6. Click the OK button to close the Specification.

Figure 3-16. Decision in an Activity Diagram

graphics/03fig16.jpg

A transition with a guard is shown in Figure 3-17.

CREATING RECTILINEAR LINES IN RATIONAL ROSE

graphics/quatranirose_icon.gif
  1. Click to select the line that should be rectilinear (multi-select may be accomplished by first selecting the Shift button).

  2. Select the Format: Line Style: Rectilinear menu choice.

  3. Relocate the lines as needed by selecting the line and dragging it to the desired location on the activity diagram window.

Figure 3-17. Guarded Transition

graphics/03fig17.jpg

Rectilinear lines are shown in Figure 3-18.

Figure 3-18. Rectilinear Lines

graphics/03fig18.jpg

Synchronization Bars

In a workflow there are typically some activities that may be done in parallel. A synchronization bar allows you to specify what activities may be done concurrently. Synchronization bars are also used to show joins in the workflow; that is, what activities must complete before processing may continue. That said, a synchronization bar may have many incoming transitions and one outgoing transition, or one incoming transition and many outgoing transitions.

CREATING SYNCHRONIZATION BARS IN RATIONAL ROSE

graphics/quatranirose_icon.gif
  1. Click to select the Horizontal Synchronization or the Vertical Synchronization icon from the toolbar.

  2. Click on the activity diagram window to place the synchronization bar.

  3. Click to select the State Transition icon on the toolbar and add any needed incoming and outgoing transitions to the synchronization bar.

Synchronization bars are shown in Figure 3-19.

Figure 3-19. Synchronization Bars

graphics/03fig19.jpg

Swimlanes

Swimlanes may be used to partition an activity diagram. This typically is done to show what person or organization is responsible for the activities contained in the swimlane .

CREATING SWIMLANES IN RATIONAL ROSE

graphics/quatranirose_icon.gif
  1. Click to select the Swimlane icon from the toolbar.

  2. Click on the activity diagram window to place the swimlane. This will add a swimlane called NewSwimlane to the diagram.

  3. Double-click on the NewSwimlane (the words) to open the Specification.

  4. Enter the name of the swimlane in the Name field.

  5. Click the OK button to close the Specification.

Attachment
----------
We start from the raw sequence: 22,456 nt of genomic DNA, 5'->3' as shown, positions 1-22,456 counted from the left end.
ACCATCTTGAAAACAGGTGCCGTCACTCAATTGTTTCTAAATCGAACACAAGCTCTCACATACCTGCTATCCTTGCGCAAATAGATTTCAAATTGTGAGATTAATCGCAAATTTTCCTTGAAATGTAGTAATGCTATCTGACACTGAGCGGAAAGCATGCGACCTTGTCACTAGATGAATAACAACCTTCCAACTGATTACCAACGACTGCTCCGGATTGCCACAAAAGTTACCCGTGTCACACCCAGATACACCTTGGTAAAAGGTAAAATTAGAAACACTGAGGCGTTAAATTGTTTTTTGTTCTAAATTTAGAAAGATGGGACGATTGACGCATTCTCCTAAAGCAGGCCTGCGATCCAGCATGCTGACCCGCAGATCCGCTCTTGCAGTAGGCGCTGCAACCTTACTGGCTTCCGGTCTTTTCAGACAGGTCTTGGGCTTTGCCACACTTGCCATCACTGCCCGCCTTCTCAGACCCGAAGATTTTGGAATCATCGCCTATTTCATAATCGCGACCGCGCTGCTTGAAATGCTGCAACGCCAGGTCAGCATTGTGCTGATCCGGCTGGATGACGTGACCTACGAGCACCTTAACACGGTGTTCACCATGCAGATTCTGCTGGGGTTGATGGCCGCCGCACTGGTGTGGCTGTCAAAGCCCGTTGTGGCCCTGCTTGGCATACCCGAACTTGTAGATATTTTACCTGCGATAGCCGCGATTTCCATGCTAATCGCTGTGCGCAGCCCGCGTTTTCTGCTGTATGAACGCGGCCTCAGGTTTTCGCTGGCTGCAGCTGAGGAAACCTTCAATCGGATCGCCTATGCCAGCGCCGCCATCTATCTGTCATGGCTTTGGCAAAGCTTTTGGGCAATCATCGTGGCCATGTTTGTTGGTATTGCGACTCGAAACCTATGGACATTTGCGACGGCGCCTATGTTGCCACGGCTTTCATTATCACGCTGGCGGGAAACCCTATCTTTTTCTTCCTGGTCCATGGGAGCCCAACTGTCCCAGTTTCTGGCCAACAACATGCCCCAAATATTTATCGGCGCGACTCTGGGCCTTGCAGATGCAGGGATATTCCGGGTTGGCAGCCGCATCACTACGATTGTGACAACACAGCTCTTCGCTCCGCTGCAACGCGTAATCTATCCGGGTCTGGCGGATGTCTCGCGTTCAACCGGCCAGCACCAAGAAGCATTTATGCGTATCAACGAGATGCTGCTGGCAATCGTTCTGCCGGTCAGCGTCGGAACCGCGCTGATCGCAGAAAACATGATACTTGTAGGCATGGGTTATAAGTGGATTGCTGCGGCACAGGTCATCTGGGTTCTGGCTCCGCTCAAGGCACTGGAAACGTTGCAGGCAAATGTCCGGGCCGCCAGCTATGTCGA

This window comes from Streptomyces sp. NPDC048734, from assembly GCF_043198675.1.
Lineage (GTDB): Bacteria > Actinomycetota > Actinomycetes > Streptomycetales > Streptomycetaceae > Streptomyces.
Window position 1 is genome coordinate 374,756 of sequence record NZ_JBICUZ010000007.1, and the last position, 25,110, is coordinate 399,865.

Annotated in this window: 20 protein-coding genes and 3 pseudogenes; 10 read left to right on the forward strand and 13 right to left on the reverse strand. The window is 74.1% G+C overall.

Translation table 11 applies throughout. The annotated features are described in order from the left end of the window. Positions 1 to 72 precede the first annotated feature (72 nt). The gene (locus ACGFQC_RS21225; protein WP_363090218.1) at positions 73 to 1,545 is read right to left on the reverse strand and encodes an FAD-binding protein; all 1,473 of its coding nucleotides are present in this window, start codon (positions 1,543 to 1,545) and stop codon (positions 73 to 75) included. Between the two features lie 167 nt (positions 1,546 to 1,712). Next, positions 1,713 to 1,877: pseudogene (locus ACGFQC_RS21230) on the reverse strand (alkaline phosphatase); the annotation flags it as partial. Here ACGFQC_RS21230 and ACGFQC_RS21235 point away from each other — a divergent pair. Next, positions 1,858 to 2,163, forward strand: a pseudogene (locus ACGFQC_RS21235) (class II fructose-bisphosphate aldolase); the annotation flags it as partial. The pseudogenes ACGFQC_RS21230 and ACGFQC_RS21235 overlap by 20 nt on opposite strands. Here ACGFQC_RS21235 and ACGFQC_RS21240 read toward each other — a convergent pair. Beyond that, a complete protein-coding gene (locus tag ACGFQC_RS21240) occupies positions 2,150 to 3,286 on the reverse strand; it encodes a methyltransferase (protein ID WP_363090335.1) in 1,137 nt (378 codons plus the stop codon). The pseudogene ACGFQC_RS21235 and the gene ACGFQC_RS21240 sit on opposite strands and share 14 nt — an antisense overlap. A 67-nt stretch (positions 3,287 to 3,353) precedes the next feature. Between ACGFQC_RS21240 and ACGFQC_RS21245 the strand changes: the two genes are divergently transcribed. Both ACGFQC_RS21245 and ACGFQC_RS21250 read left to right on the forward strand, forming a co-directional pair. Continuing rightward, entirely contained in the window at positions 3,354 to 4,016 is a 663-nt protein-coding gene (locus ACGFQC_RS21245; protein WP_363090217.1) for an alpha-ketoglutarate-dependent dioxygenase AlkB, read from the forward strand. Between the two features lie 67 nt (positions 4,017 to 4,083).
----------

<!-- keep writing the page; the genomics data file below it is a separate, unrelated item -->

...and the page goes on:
6. To resize the swimlane, click on the swimlane border and drag the swimlane to the desired location.

  7. Drag all needed activities and transitions into the swimlane. (Note: You may also create new activities and transitions in the swimlane.)

An activity diagram with swimlanes is shown in Figure 3-20.

Figure 3-20. Swimlanes

graphics/03fig20.jpg

Initial and Final Activities

There are special symbols that are used to show the starting and final activities in a workflow. The starting activity is shown using a solid filled circle and the final activities are shown using a bull's eye. Typically, there is one starting activity for the workflow and there may be more than one ending activity (one for each alternate flow in the workflow).

CREATING STARTING AND ENDING ACTIVITIES IN RATIONAL ROSE

graphics/quatranirose_icon.gif
  1. Click to select the Start State or the End State icon from the toolbar.

  2. Click on the activity diagram window to place the start or end state.

  3. If you added a start state, click on the State Transition icon, click on the start state, and drag the transition to the first activity in the workflow.

  4. If you added an end state, click on the State Transition icon, click on the successor activity, and drag the transition to the end state.

An activity diagram with start and end states is shown in Figure 3-21.

Figure 3-21. Start and End States

graphics/03fig21.jpg

I l @ ve RuBoard


Visual Modeling with Rational Rose 2002 and UML
Visual Modeling with Rational Rose 2002 and UML (3rd Edition)
ISBN: 0201729326
EAN: 2147483647
Year: 2002
Pages: 134

Similar book on Amazon

flylib.com © 2008-2017.
If you may any questions please contact us: flylib@qtcs.net